Carey's two footballer friends argued: "That sort of thing happens a hundred times a night in a night club. I'm not saying I condone it but ... I've seen how blokes act with women." The article later stated that the general view amongst Carey's colleagues was that he had been victimised by the media because he is a high profile football star.(Green Left Weekly, 19/2/1996)

Thanks to that special brand of justice reserved by Melbourne's magistrates for star footballers, he managed to avoid a sentence, or even a conviction! We can't help but wonder if this signal - that he can sexually assault women in broad daylight and get away with it - might not have contributed to what was to follow.

In March 2002, it became apparent to his club that Wayne was carrying on an affair with Kelli Stevens, the wife of his team-mate Anthony Stevens. Lurid rumours circulated that the pair were caught having sex in the toilets (a "dunny shag" in the vernacular) at a mutual friend's birthday party. Wayne was keen to set the record straight:

"No, there was definitely no sex in the toilet. The situation was in front of 120 people. I went to the toilet and, in front of all those people, Kelli walked in after me in front of her husband, in front of everyone there. Anthony waited for her to come out, which was a few seconds later, and the night was ended." (The Sydney Morning Herald, 28/12/2002)

At this point, the Roo Boys staged what amounted to a mutiny: either Carey (club captain) was out, or the team wouldn't take to the field. Management relented, and just like that, Wayne's career was over. He went from earning a reported $1.5 million dollars a year to being "on suicide watch" (as his manager, Ricky Nixon, famously stated) home at Wagga Wagga. The saga played out in the nations tabloids for months. Wayne, his wife Sally, Anthony and Kelli Stevens all helped boost circulation figures for various women's magazines with their contributions.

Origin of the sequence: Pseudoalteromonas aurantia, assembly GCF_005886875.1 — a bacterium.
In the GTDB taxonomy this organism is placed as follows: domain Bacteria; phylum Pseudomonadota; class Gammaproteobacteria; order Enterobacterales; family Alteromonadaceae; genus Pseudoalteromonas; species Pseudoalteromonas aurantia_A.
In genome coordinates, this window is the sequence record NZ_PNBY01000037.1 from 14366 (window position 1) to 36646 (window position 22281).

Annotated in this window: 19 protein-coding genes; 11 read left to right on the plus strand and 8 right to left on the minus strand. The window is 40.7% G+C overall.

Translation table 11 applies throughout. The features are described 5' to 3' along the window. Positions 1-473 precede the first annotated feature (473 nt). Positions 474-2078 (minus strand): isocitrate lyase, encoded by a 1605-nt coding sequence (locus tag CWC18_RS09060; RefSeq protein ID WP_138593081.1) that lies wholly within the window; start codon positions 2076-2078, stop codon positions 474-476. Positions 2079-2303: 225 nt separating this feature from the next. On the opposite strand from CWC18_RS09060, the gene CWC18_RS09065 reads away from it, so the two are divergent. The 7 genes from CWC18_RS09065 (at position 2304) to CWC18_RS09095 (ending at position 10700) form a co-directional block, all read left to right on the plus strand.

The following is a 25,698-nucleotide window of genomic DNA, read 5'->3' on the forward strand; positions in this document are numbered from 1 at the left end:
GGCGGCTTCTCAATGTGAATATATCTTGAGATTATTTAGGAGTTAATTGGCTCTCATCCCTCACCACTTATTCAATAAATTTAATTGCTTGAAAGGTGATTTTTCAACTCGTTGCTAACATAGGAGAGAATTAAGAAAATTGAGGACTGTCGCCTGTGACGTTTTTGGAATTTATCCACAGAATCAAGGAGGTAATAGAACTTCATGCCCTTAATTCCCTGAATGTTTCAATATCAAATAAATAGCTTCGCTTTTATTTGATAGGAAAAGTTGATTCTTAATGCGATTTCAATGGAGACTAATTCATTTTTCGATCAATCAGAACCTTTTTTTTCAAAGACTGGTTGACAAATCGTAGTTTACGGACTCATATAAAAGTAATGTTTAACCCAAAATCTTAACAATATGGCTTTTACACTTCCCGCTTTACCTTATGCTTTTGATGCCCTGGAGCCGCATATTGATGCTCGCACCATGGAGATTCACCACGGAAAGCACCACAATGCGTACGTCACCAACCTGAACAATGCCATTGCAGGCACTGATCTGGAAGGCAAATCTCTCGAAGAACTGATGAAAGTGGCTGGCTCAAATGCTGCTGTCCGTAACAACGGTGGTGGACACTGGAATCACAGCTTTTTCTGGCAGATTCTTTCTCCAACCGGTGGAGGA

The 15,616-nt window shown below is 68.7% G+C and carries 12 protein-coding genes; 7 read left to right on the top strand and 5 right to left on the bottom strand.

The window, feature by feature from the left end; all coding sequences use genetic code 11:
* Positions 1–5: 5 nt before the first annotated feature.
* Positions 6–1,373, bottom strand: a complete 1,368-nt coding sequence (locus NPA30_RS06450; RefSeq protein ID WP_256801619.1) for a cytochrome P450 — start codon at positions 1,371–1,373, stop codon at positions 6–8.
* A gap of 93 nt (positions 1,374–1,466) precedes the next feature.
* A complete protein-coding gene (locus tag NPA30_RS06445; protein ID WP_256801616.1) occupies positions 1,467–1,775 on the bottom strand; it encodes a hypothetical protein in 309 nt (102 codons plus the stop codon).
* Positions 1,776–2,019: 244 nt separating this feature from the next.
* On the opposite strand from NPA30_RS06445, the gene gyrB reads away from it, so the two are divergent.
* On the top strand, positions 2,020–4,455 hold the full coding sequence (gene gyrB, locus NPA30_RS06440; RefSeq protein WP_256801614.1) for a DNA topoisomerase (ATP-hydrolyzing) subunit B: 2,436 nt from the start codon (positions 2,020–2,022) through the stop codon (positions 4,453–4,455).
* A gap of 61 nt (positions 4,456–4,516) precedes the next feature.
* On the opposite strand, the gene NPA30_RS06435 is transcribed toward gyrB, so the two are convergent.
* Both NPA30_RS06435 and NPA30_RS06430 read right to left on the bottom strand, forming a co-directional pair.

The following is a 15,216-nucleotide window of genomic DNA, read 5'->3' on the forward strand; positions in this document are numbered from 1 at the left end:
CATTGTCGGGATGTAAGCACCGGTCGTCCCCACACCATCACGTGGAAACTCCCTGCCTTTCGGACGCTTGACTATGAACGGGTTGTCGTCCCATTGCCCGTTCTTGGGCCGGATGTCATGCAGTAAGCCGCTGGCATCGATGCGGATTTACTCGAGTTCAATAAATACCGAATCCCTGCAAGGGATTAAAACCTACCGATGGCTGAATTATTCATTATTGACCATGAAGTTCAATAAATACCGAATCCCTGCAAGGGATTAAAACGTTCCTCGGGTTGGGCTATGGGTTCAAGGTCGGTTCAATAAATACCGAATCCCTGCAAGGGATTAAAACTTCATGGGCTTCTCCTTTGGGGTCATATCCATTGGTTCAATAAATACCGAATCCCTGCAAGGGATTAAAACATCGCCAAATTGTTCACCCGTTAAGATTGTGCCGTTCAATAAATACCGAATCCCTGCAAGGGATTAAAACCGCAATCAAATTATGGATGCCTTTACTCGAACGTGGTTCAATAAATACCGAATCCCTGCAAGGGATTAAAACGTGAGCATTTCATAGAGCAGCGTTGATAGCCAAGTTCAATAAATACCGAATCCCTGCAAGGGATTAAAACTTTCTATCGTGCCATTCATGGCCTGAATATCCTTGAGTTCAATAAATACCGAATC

After this, Wayne tried (unsuccessfully) to re-launch his career in North America as a punter in the NFL. He mooched around for the rest of the year and signed up with the Adelaide Crows. Things didn't work out, and he only played 27 games for his new club. No doubt his new-found team-mates weren't thrilled at the prospect of having such a man in their midst. They came up with some sort of line about injuries and bundled him out of the game for good. The sad sack that he is, Wayne pathetically did free "volunteer" work at various clubs, fetching towels and the like, just to be near the action. Now his girly voice graces a little-watched football show on pay TV, providing monosyllabic sound bites (known as "special comments" in the trade).

It's difficult to convey the impact of the Carey-Stevens affair on the Melbourne psyche. It was the story of the year. As one talkback caller put it: "September 11th last year ... and now this." It was simply that big a deal. (Not sleeping around, mind you; but doing so with a team-mate's wife.) Wayne became "The Slogger from Wagga" (because of his predilicition for slogging it to other people's wives). He is still the butt of many jokes and remains a favourite target of cartoonists. Which is probably why many were not surprised at one comes next.

Almost unbelievably, Sally Carey put aside the shame, humiliation and advice from everyone and agreed to take the philandering Wayne back. What's more, they started a family. However, Wayne's true colours shone through when rumours of more infidelity were confirmed. Wayne admitted that his marriage was over while his wife was heavily-pregnant with their first child:

Carey confirmed the split in a statement yesterday as reports continued to surface about his friendship with model Kate Neilson, 24.
She and Carey live only minutes apart in Port Melbourne and have been seen visiting each other's homes. Carey went public on his marriage split yesterday after his father-in-law warned him to stay away.
A smiling Carey, 34, shrugged off the turmoil as he arrived in Darwin yesterday. The former Roos champion laughed off a warning by his father-in-law Terry McMahon that he would be "going out in a box" if he visited Mr McMahon's Wagga Wagga home where Sally was staying.

"It's all funny," Carey said. "Don't worry about it." (Herald-Sun, 24/6/2006)

Kate Neilson (pictured below) is what's known as a "Grid Girl". This means her job is to promote motorsports by appealing sexually to bogans. So good is she at making bogans aroused that she won a national competition - and attention from Wayne "The Bogan King" Carey.

Source: Herald-Sun